4

I was moderator in a game and one of the nights, one of the wolves chose himself to die.

I was a little disconcerted, but later he explained that it was because he trusted that the witch would save him and after that, the villagers would trust him.

It is a solid but risky strategy. But ... is it a valid strategy? Can a wolf (if the majority agrees) be one of the victims of the attack?

  • How would picking yourself trick the villagers into trusting you? – Joe W Apr 10 at 21:37
  • Villagers no, but if the witch saves you, probably thinks that you are not a wolf, and you gain an ally. – Malkev Apr 11 at 7:14
3

Werewolf is the name of a family of games, not a specific game. So the answer will vary depending on the rules of the specific game. I think the more common answer would be "No, because they have to pick a 'villager', and the werewolves aren't 'villagers'."

e.g.,:

https://www.playwerewolf.co/rules

But other rulesets vary in their phrasing, with some even explicitly allowing the selection of a werewolf.

  • That is a strange statement. In my game (the French version) it states that they pick "a victim". – VGO Apr 11 at 9:11
  • And in this website, which is indicated as a reference from the editor of the game I have, the rules plainly state that a group of werewolves can vote against another one : loups-garous.com – VGO Apr 11 at 9:15
  • There are multiple printed versions of Werewolf. The one being sold on playwerewolf.co is different from Ultimate Werewolf and from The Werewolves of Miller Hollow – Zags Apr 11 at 11:17
  • Of course, when playing a particular version, use the rules that come with that version. Since the OP didn't specify, I just referenced the generic rules. – L. Scott Johnson Apr 11 at 12:37
  • @L.ScottJohnson I agree that the question would be better if it specified a version of werewolf. However, those are not "generic" rules you reference, but rather the rules from a specific version of werewolf. To draw a general conclusion about all werewolf versions from a piece of nuance in the rules from a specific version is misleading. – Zags Apr 14 at 17:18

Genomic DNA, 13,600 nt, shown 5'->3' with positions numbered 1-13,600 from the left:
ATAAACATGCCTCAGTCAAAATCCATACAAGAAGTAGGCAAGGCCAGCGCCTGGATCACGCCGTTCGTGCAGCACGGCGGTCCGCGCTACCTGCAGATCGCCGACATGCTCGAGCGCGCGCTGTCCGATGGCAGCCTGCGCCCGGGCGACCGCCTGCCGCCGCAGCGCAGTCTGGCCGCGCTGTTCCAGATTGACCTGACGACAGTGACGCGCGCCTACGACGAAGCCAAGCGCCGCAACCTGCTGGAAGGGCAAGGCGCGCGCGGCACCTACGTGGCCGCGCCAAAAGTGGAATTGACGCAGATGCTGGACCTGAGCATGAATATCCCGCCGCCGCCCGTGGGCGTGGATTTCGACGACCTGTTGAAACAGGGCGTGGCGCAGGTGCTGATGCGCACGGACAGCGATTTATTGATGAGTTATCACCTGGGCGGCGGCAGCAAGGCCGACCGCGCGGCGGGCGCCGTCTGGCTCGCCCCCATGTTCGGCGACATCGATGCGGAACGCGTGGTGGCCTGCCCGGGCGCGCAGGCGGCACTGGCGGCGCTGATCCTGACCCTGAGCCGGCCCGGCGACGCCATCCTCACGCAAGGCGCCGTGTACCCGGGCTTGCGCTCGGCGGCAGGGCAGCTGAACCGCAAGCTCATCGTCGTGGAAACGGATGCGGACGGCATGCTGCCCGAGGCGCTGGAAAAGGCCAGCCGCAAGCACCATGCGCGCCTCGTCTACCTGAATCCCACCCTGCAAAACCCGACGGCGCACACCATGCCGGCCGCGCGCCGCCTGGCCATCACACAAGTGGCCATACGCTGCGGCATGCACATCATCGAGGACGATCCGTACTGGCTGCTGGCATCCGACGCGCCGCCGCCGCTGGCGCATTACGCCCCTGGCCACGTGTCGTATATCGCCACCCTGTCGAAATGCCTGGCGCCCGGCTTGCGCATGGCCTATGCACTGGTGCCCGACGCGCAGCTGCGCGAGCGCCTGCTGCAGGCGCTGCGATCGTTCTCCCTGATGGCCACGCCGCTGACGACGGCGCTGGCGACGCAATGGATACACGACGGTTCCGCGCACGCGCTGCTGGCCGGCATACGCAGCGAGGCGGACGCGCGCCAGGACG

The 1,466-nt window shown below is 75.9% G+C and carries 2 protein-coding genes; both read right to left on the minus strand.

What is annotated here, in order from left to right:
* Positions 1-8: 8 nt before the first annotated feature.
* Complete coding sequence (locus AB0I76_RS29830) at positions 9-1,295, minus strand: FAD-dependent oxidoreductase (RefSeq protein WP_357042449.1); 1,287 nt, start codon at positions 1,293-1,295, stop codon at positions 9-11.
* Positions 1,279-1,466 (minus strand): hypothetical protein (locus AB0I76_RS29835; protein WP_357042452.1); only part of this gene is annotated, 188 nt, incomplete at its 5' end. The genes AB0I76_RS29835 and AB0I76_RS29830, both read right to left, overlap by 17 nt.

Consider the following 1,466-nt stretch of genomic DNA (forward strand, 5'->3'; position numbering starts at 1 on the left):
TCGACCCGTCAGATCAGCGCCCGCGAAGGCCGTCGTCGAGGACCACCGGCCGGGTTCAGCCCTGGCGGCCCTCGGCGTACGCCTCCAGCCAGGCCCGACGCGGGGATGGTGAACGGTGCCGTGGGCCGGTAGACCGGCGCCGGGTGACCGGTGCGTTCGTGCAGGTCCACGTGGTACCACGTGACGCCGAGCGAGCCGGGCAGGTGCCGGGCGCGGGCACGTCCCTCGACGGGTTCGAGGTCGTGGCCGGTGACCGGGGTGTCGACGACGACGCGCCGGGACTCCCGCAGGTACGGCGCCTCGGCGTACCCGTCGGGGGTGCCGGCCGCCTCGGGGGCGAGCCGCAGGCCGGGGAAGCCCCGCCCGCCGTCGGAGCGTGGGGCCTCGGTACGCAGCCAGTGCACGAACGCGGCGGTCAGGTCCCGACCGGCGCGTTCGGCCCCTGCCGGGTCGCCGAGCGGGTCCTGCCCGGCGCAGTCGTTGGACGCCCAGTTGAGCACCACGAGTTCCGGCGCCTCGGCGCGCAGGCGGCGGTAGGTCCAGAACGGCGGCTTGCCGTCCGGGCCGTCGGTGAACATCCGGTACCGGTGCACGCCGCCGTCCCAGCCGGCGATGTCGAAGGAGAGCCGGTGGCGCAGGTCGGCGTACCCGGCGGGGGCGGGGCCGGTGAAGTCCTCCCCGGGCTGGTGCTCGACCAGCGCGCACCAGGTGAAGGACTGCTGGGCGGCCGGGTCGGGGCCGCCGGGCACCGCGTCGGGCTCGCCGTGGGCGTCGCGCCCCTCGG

2

The question really depends on which version you are playing.


The Werewolves of Miller's Hollow

The werewolves are explicitly allowed to kill a werewolf:

If a werewolf is selected as a victim by the other werewolves, hard luck, he dies!


Stellar Factory Werewolf (playwerewolf.co)

The werewolves cannot kill a werewolf:

The moderator says "Werewolves, pick someone to kill." The werewolves silently agree on one villager.


Ultimate Werewolf

The werewolves can pick a werewolf as the rules do not specify it must be a villager:

Each night, the Werewolves choose a player to eliminate

-1

Short answer: No, a player (whether he is wolf or villager) cannot kill himself

The rule clearly states that a player who is a lover must not cast a vote (even to mislead others) against his partner. This rule can only make sense if we consider that a player cannot vote against himself either.

However, the other players have indeed the right to vote against one of their fellow-villager/wolf. This is allowed during the day, and I believe can also be done during the night for strategic reasons. For instance a group of wolves could attack another one that they suspect to be the white wolf (available in one extension).

So, the strategy you mentioned could work, but it requires at least 3 wolves in play (if we consider that all must place a vote, two wolves would lead to a draw when one decides to vote against his peer).

---- EDIT ----

I am basing this explanation on the game "Les loups-garous de Thiercelieux" (English version is "The Werewolves of Millers Hollow"). This is as far as I know the original werewolves game using the older "Mafia" concept.

The rules in French version of this game do allow werewolves voting against each other, and this possibility is clearly stated in this official website: http://www.loups-garous.com

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